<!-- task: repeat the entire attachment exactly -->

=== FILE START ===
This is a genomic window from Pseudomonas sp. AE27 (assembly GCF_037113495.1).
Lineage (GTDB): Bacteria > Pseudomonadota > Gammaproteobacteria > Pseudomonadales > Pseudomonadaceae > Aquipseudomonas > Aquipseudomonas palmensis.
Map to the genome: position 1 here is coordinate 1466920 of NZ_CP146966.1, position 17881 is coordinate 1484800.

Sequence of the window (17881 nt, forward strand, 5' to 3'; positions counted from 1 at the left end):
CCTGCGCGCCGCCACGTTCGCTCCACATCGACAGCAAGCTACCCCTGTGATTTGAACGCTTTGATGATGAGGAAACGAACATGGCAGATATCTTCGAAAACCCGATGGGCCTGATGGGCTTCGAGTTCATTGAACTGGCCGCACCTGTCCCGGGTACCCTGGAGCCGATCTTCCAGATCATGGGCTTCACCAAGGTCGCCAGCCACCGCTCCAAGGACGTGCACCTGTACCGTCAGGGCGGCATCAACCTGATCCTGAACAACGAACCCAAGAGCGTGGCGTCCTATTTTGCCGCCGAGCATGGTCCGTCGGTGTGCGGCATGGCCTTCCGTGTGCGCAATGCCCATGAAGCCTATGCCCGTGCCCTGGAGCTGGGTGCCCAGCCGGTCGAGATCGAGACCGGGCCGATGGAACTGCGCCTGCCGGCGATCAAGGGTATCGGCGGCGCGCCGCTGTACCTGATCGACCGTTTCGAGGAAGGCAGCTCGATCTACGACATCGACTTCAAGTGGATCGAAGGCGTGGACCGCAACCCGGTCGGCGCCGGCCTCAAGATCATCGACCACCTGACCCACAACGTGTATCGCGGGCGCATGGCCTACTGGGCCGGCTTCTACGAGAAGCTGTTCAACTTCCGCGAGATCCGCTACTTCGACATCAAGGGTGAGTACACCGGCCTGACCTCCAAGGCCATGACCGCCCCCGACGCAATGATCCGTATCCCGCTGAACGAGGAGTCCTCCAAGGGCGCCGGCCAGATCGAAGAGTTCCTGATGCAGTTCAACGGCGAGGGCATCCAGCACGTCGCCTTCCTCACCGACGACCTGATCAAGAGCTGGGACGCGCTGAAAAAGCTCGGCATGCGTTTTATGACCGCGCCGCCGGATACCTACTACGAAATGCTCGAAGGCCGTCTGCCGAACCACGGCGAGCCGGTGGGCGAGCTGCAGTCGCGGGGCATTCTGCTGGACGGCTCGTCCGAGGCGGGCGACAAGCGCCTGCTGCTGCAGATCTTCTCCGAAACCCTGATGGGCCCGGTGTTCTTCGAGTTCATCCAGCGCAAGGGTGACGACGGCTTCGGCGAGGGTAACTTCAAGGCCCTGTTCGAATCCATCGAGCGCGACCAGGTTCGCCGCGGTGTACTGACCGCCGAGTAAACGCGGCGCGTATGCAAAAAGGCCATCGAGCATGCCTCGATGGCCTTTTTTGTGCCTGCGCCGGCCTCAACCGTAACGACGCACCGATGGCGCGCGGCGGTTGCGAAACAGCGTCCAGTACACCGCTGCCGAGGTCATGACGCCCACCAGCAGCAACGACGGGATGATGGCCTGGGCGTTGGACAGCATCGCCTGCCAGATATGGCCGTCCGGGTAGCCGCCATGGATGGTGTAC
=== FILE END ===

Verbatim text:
This is a genomic window from Pseudomonas sp. AE27 (assembly GCF_037113495.1).
Lineage (GTDB): Bacteria > Pseudomonadota > Gammaproteobacteria > Pseudomonadales > Pseudomonadaceae > Aquipseudomonas > Aquipseudomonas palmensis.
Map to the genome: position 1 here is coordinate 1466920 of NZ_CP146966.1, position 17881 is coordinate 1484800.

Sequence of the window (17881 nt, forward strand, 5' to 3'; positions counted from 1 at the left end):
CCTGCGCGCCGCCACGTTCGCTCCACATCGACAGCAAGCTACCCCTGTGATTTGAACGCTTTGATGATGAGGAAACGAACATGGCAGATATCTTCGAAAACCCGATGGGCCTGATGGGCTTCGAGTTCATTGAACTGGCCGCACCTGTCCCGGGTACCCTGGAGCCGATCTTCCAGATCATGGGCTTCACCAAGGTCGCCAGCCACCGCTCCAAGGACGTGCACCTGTACCGTCAGGGCGGCATCAACCTGATCCTGAACAACGAACCCAAGAGCGTGGCGTCCTATTTTGCCGCCGAGCATGGTCCGTCGGTGTGCGGCATGGCCTTCCGTGTGCGCAATGCCCATGAAGCCTATGCCCGTGCCCTGGAGCTGGGTGCCCAGCCGGTCGAGATCGAGACCGGGCCGATGGAACTGCGCCTGCCGGCGATCAAGGGTATCGGCGGCGCGCCGCTGTACCTGATCGACCGTTTCGAGGAAGGCAGCTCGATCTACGACATCGACTTCAAGTGGATCGAAGGCGTGGACCGCAACCCGGTCGGCGCCGGCCTCAAGATCATCGACCACCTGACCCACAACGTGTATCGCGGGCGCATGGCCTACTGGGCCGGCTTCTACGAGAAGCTGTTCAACTTCCGCGAGATCCGCTACTTCGACATCAAGGGTGAGTACACCGGCCTGACCTCCAAGGCCATGACCGCCCCCGACGCAATGATCCGTATCCCGCTGAACGAGGAGTCCTCCAAGGGCGCCGGCCAGATCGAAGAGTTCCTGATGCAGTTCAACGGCGAGGGCATCCAGCACGTCGCCTTCCTCACCGACGACCTGATCAAGAGCTGGGACGCGCTGAAAAAGCTCGGCATGCGTTTTATGACCGCGCCGCCGGATACCTACTACGAAATGCTCGAAGGCCGTCTGCCGAACCACGGCGAGCCGGTGGGCGAGCTGCAGTCGCGGGGCATTCTGCTGGACGGCTCGTCCGAGGCGGGCGACAAGCGCCTGCTGCTGCAGATCTTCTCCGAAACCCTGATGGGCCCGGTGTTCTTCGAGTTCATCCAGCGCAAGGGTGACGACGGCTTCGGCGAGGGTAACTTCAAGGCCCTGTTCGAATCCATCGAGCGCGACCAGGTTCGCCGCGGTGTACTGACCGCCGAGTAAACGCGGCGCGTATGCAAAAAGGCCATCGAGCATGCCTCGATGGCCTTTTTTGTGCCTGCGCCGGCCTCAACCGTAACGACGCACCGATGGCGCGCGGCGGTTGCGAAACAGCGTCCAGTACACCGCTGCCGAGGTCATGACGCCCACCAGCAGCAACGACGGGATGATGGCCTGGGCGTTGGACAGCATCGCCTGCCAGATATGGCCGTCCGGGTAGCCGCCATGGATGGTGTAC